Fisheries Could Be in Hot Water Due to Climate Change
As our planet warms from excess carbon in the atmosphere, some of that heat is absorbed by the ocean. Fish and invertebrates are responding to warming waters by moving to higher latitudes or deeper waters where the water is cooler, and it was expected that these shifts would eventually affect availability of some commercially harvested species.
“Eventually” may be now. Ocean warming has already affected global fisheries in the past four decades, according to a new study published in Nature. By looking at catch statistics, scientists discovered that the composition of species in fisheries around the world is already shifting and changing our menu.
Scientists compared the temperature preferences of 698 commercial fish species with the size of catches to develop an index known as the “mean temperature of the catch,” and this index was used to evaluate the potential effects of climate change on fisheries. They found that water temperatures rose steadily every decade between 1970 and 2006 and that the mean temperature of the catch rose significantly in 52 large marine ecosystems, which cover the majority of the world’s coastal and shelf areas.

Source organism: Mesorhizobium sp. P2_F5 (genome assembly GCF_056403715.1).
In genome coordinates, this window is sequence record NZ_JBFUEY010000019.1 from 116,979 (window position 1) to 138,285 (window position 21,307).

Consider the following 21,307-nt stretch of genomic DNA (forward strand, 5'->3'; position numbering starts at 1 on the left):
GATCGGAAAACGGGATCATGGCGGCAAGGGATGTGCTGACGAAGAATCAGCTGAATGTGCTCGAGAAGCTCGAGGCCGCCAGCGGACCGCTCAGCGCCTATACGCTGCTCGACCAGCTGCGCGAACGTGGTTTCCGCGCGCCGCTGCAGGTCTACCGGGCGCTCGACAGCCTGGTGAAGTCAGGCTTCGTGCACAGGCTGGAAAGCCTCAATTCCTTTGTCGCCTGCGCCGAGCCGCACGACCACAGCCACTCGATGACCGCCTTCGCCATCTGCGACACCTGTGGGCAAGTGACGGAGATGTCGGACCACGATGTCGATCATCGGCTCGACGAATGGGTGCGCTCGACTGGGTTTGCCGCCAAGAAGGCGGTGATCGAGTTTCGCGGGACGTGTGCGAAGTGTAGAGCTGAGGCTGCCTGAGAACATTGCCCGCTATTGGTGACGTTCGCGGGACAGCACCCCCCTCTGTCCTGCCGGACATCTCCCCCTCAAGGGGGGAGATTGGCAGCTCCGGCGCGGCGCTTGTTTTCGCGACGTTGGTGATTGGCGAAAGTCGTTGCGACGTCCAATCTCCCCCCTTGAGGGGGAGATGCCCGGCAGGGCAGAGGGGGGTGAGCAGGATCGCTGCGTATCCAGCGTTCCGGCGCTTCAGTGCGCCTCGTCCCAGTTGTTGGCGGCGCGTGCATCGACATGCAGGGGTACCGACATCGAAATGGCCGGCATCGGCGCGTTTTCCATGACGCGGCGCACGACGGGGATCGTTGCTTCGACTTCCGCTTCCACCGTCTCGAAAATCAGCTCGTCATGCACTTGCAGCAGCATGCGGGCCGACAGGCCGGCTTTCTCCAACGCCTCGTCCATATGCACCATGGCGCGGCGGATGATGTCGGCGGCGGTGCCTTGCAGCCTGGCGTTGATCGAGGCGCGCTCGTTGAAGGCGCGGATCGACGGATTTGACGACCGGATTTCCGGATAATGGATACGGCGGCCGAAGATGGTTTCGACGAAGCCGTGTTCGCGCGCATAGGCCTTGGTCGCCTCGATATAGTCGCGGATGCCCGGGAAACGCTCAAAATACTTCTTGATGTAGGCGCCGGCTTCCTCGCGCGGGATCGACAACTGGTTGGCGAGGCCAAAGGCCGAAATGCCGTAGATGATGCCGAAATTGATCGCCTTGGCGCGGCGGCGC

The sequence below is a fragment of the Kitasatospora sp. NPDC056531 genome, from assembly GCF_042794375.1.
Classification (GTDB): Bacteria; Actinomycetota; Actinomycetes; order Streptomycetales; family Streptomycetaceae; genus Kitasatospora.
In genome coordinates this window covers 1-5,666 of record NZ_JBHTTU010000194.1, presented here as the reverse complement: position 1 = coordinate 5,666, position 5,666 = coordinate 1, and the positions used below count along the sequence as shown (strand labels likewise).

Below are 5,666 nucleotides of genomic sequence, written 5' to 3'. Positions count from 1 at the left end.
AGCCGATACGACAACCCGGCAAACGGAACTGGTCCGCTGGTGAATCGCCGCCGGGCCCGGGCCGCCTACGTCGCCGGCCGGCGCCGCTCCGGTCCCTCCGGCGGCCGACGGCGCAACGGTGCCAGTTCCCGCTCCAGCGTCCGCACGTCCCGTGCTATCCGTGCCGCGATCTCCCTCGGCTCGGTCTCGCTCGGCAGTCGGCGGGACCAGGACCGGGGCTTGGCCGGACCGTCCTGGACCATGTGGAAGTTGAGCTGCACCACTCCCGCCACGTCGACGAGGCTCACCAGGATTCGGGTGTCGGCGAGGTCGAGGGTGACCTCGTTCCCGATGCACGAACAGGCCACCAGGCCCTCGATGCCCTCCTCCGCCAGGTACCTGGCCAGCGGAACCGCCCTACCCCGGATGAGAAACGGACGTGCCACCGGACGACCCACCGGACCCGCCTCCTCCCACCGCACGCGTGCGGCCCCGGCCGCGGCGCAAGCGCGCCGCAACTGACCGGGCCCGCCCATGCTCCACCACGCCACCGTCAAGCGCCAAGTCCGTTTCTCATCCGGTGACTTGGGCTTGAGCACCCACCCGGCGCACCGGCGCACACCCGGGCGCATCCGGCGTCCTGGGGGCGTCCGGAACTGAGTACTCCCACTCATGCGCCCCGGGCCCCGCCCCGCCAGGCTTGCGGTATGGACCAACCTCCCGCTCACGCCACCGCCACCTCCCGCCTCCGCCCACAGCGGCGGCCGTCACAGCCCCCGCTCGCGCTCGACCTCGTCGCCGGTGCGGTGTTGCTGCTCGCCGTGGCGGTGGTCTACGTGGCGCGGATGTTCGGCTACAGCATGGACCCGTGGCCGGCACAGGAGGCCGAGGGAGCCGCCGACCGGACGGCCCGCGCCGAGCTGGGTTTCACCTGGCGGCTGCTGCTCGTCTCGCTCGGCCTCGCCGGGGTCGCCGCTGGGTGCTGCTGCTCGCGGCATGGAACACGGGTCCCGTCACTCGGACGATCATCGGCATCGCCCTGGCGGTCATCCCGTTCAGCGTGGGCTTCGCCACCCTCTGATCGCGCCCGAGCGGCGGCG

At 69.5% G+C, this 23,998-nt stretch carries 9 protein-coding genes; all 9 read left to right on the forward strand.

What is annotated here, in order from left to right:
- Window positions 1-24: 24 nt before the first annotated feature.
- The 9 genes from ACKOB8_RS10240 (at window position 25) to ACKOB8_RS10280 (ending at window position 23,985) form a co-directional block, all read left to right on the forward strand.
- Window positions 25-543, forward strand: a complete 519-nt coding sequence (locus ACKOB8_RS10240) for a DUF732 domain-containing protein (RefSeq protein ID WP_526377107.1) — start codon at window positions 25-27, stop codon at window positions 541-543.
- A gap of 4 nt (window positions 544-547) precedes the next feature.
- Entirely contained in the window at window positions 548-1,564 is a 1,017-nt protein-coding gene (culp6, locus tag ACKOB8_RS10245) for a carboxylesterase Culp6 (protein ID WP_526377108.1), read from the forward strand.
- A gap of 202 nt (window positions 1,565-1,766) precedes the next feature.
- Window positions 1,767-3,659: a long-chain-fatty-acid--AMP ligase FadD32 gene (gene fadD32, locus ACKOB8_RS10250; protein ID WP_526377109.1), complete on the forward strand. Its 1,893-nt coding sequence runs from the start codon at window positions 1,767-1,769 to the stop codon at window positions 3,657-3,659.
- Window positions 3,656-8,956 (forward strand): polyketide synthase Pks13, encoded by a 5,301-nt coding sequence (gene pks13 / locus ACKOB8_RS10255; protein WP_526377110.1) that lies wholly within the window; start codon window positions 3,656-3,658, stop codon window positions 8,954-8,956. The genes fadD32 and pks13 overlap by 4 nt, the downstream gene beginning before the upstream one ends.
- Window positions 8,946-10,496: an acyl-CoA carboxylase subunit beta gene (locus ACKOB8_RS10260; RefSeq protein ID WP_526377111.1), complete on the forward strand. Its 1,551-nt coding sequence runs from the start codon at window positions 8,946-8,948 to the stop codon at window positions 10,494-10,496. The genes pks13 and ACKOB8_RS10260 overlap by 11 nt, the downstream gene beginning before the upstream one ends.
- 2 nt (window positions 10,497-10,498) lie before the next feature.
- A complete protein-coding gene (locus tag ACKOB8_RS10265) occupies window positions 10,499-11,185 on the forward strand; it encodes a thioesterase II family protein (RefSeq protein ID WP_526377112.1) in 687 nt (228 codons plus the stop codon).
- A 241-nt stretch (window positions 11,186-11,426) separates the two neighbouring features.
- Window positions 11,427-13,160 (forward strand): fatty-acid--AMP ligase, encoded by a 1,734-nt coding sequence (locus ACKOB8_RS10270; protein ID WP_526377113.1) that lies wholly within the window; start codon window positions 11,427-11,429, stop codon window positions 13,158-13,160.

The United Kingdom has already seen a rapid increase in catches of red mullet, a warm-water species previously native to the Mediterranean but now found in waters as far north as Norway. While cold waters are now seeing more species from the tropics, there aren’t any fish to replace those which are leaving. As waters become too hot for tropical species to tolerate, they will decrease in abundance due to their stunted aerobic capacity, which hinders their ability to grow and reproduce.
Changes in catch composition will have direct implications for coastal fishing communities, where the economy and food security often relies on fisheries. Subtropical developing counties will be particularly vulnerable to the effects of climate change. The study authors conclude that adaptation plans must be developed immediately to minimize the risk of ocean warming on the economy and food security.